Considering the plot is essentially Hamlet (minus all the boring parts) + lions, I suppose this darkness should be expected.  I've spent just a wee bit of time with Disney movies over the years and truly think The Lion King is the weightiest of them all (followed by The Fox and the Hound, Brother Bear and Mulan).  The sheer amount of heavy and not-so-PG topics Disney throws at kids in The Lion King is astounding: regicide; fratricide; identity-crisis; betrayal; self-loathing/guilt; usurpation; revenge; death; grieving; the afterlife; persecution; exile; and ultimately growing up and self-actualization.  I didn't know that's what I was being fed when I was little; I just knew the movie was powerful and so much bigger than myself.  If you think about it, these concepts are topics most parents would shield their children from, but the sugar-coating of cute, fuzzy lions makes it acceptable and easy for kids to digest.  Just think if Simba was an eight year old boy who grew up believing he killed his father while his uncle took over his kingdom.  Whether animated or acted out by real-people, I think the movie would have quickly left the realm of kid's films and entered PG-13 cinema.  Having these terrible things happen to animal characters, though, removes the audience just a degree, making the themes and concepts a little less scary to young minds and a lot more pallateable. 
Aww!  I have a puppy AND Lion King lunchbox

This combination of a mature, powerful story conveyed through animal characters simply amazes me and ignited my respect for animal fantasies.  Add in animation that is an artistic masterpiece and an achingly beautiful musical score, and I don't know what more you could ask for in a film.  Like the other legs of my influence trifecta, if I had never experienced The Lion King, I'm not sure I would have chosen to follow my writing path.  Even in 3rd grade as I watched the movie for the first time with a jumbo bucket of popcorn in hand, I knew deep down I wanted to do this.  (Heck, I'll be happy if my characters and stories are even a fraction as resonating!)  And though my love for The Lion King may make me sound a teensy bit crazy, I'm glad a new generation of kids will have the opportunity to experience this film and maybe find themselves in Simba's epic story, too.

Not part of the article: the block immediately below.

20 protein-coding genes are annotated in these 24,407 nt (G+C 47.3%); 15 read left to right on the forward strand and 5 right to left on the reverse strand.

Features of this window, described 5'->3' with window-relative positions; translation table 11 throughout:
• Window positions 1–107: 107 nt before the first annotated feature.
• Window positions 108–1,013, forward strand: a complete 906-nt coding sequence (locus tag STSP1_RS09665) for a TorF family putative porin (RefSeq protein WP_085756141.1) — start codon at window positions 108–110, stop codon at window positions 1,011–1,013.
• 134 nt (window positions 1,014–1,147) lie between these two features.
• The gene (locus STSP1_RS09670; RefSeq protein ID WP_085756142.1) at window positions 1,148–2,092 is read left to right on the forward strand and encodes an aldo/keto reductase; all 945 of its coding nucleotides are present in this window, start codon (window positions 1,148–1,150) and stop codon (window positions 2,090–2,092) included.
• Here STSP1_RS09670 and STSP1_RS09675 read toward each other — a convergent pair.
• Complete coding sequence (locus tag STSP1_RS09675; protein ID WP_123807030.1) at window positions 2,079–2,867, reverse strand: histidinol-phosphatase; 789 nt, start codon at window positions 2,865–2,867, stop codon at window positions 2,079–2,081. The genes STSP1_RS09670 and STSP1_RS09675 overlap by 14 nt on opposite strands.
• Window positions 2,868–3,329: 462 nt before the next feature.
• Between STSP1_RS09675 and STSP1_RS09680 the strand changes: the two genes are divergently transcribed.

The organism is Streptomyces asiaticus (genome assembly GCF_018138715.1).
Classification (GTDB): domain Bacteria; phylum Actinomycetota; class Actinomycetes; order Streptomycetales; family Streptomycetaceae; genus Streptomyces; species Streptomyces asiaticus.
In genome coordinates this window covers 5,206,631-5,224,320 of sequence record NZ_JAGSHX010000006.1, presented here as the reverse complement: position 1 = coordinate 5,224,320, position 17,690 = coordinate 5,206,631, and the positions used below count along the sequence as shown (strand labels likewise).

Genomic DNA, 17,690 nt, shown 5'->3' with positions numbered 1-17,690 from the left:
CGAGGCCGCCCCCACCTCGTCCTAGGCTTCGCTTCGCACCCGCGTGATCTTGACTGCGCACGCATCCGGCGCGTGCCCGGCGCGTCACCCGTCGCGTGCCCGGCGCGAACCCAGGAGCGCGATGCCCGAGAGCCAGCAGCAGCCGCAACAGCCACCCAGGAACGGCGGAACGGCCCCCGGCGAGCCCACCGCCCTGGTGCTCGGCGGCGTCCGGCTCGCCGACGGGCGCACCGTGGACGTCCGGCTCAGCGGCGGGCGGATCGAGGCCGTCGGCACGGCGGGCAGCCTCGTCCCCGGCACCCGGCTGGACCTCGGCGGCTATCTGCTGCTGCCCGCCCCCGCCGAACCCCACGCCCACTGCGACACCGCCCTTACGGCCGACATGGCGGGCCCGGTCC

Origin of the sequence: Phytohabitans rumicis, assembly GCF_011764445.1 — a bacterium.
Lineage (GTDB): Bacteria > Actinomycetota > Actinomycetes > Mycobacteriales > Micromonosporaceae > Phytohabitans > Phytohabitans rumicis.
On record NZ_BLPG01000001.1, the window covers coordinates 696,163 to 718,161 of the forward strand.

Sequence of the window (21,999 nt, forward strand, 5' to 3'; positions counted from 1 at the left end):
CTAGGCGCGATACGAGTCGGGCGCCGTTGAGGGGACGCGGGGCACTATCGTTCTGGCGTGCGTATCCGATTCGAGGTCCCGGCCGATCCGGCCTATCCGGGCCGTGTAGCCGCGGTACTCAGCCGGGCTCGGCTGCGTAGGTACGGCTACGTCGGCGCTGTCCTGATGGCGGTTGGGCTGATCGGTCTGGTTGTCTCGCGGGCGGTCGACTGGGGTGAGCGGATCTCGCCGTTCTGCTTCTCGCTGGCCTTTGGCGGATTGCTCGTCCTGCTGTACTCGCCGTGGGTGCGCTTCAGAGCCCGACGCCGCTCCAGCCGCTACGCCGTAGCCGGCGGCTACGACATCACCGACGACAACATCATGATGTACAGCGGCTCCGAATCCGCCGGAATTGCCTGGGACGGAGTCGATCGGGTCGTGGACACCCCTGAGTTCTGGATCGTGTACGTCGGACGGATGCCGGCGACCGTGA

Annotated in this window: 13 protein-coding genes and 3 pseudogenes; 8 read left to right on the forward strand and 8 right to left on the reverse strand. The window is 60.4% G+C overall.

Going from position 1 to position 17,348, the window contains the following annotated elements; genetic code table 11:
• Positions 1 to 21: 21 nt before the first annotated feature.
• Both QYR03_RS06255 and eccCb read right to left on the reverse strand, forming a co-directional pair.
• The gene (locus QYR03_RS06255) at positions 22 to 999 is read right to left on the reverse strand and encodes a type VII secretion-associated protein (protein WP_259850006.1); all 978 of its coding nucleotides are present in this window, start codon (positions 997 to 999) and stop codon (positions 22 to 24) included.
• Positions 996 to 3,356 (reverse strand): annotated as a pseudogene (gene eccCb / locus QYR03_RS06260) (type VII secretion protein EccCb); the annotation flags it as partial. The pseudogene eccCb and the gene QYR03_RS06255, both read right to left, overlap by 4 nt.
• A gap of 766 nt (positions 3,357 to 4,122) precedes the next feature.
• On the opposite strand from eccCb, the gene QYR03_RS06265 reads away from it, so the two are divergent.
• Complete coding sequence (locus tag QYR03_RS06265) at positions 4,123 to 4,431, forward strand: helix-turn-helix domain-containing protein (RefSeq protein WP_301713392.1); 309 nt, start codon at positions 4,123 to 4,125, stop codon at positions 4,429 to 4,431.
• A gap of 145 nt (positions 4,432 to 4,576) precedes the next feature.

Now that you've had the chance to gaze into the inner-workings of my (slightly-insane) creative mind, are there any movies, books, games, or other works that have profoundly influenced your life?  

And in case you're wondering, "Hey!  Where are those 30 Simbas you promised?"  I am terribly sorry to disappoint.  I had to pause in the middle of the endeavor to work on my SCBWI calendar contest entry instead.  (At least I was still doing something artsy!)  But you can bet those remaining Simbas will be finished up and posted just as soon as I can!  :)

Note: Simba, The Lion King, and anything Disney-related in this post (including the poster artwork) is respectfully owned by Disney.